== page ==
The city plans to hire a contractor to begin work on the installations this spring and finish by the end of summer. It will charge electric vehicle owners to use the stations, likely based on the amount of time spent there, though officials have not yet determined rates, Hutchings said.

He also anticipates another fast charging station in the Pinehurst area to be installed by Tesla, for Tesla vehicles. That station will not receive funding through the Volkswagen settlement.

The next nearest fast charging station to Bismarck to receive settlement funds will be installed near Coleharbor, just north of Lake Audubon at the gas station off U.S. Highway 83.

McLean Electric Cooperative plans to install the station this spring. It will also be located near a bar and restaurant, as well as a recreational area with RVs and cabins.

“We thought we could be the bridge from Minot to Bismarck or Bismarck to Minot,” general manager Marty Dahl said. “There are a lot more electric vehicles in those cities than we have out in the rural area.”

He estimates the installation will cost around $50,000 and anticipates receiving 80% of the money through settlement funds. The project could have been fully funded if it were on public land, but that would mean a less-than-ideal location for users, Dahl said.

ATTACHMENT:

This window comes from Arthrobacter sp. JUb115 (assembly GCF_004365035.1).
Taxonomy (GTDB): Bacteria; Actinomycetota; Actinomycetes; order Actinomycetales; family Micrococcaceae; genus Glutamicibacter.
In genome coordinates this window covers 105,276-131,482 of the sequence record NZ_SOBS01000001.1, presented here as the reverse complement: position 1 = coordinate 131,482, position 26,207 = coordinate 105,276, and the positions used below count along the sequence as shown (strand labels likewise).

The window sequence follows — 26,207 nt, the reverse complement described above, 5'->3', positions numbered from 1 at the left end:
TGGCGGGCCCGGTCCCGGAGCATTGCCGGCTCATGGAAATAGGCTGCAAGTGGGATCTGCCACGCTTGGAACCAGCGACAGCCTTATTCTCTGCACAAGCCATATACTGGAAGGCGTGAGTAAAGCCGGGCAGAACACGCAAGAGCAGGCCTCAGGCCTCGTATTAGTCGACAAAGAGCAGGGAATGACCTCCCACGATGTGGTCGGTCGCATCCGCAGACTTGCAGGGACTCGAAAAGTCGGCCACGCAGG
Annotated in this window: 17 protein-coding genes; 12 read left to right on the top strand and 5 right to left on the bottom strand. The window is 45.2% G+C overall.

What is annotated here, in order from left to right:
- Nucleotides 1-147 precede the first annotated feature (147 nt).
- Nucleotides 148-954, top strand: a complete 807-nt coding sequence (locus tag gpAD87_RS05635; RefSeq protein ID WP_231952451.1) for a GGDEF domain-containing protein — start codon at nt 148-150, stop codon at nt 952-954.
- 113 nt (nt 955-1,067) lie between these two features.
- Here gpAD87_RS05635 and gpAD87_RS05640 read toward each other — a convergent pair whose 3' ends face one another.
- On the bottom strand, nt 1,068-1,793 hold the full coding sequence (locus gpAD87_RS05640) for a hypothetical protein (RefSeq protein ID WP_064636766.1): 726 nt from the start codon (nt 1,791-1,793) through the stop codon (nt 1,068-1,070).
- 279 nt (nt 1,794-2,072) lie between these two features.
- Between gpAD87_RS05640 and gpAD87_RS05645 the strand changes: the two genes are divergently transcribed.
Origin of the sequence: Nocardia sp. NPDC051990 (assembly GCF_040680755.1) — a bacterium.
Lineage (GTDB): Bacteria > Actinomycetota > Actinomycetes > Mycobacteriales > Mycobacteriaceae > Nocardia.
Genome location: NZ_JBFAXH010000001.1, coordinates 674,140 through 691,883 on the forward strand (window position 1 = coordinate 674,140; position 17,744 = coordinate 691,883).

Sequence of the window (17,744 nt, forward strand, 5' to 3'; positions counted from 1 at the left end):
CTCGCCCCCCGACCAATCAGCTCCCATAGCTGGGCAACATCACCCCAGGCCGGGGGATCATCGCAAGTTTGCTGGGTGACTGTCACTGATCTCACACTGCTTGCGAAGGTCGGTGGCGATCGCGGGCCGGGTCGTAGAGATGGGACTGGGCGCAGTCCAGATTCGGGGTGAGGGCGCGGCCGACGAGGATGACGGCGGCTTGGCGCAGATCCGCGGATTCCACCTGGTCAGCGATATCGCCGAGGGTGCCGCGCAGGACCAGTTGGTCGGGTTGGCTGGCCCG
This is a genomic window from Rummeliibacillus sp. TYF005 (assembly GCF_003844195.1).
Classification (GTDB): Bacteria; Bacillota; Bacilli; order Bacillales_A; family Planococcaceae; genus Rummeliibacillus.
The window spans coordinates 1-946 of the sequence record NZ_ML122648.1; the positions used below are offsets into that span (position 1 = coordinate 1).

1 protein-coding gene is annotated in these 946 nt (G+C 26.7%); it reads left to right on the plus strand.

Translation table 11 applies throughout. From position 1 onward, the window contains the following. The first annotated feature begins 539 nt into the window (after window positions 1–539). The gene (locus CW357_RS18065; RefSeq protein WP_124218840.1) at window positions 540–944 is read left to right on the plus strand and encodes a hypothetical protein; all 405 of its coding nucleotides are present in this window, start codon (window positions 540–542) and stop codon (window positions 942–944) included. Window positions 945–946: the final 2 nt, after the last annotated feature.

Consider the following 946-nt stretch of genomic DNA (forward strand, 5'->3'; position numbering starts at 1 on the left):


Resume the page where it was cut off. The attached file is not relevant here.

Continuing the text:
The co-op plans to charge drivers for the electricity they consume, though it has not yet determined rates, he said.

“We’re not looking to make money on it,” Dahl said. “We’re just looking to break even.”

Around the same time the co-op installs the fast charger, it plans to put in a slower Level 2 station at the Lewis and Clark Interpretive Center in Washburn. Dahl said the co-op is also considering purchasing an electric vehicle, as several co-ops around the state have done, for staff to drive to meetings and to use as an educational tool.

Other fast charging locations funded with settlement money will be located in Dickinson, Williston, Minot, Grafton, Grand Forks, Hillsboro, Fargo and Wahpeton. Nine school districts will also receive funding for cleaner school buses, and several other entities will for cleaner trucks.

The settlement money is meant to go toward projects that reduce emissions of nitrogen oxides, which are released by diesel engines and can contribute to smog.

Hinnenkamp said Environmental Quality will soon mail out contracts to entities receiving the funds to finalize the projects.

North Dakota’s share of the settlement money is based on the 3,000 vehicles here involved in the scandal.

Another $2.7 million will be awarded next year, and Hinnenkamp encourages projects that were not funded this year to apply again. The rest of the money will be awarded in future years.

Meanwhile, a group led by the North Dakota Department of Transportation continues to study electric vehicle infrastructure ahead of the 2021 legislative session. Their work has prompted the North Dakota Public Service Commission to take a closer look at its role in electric vehicles, given that it regulates investor-owned electric utilities. The PSC is planning a work session next Thursday to discuss the topic.

Reach Amy R. Sisk at 701-250-8252 or amy.sisk@bismarcktribune.com.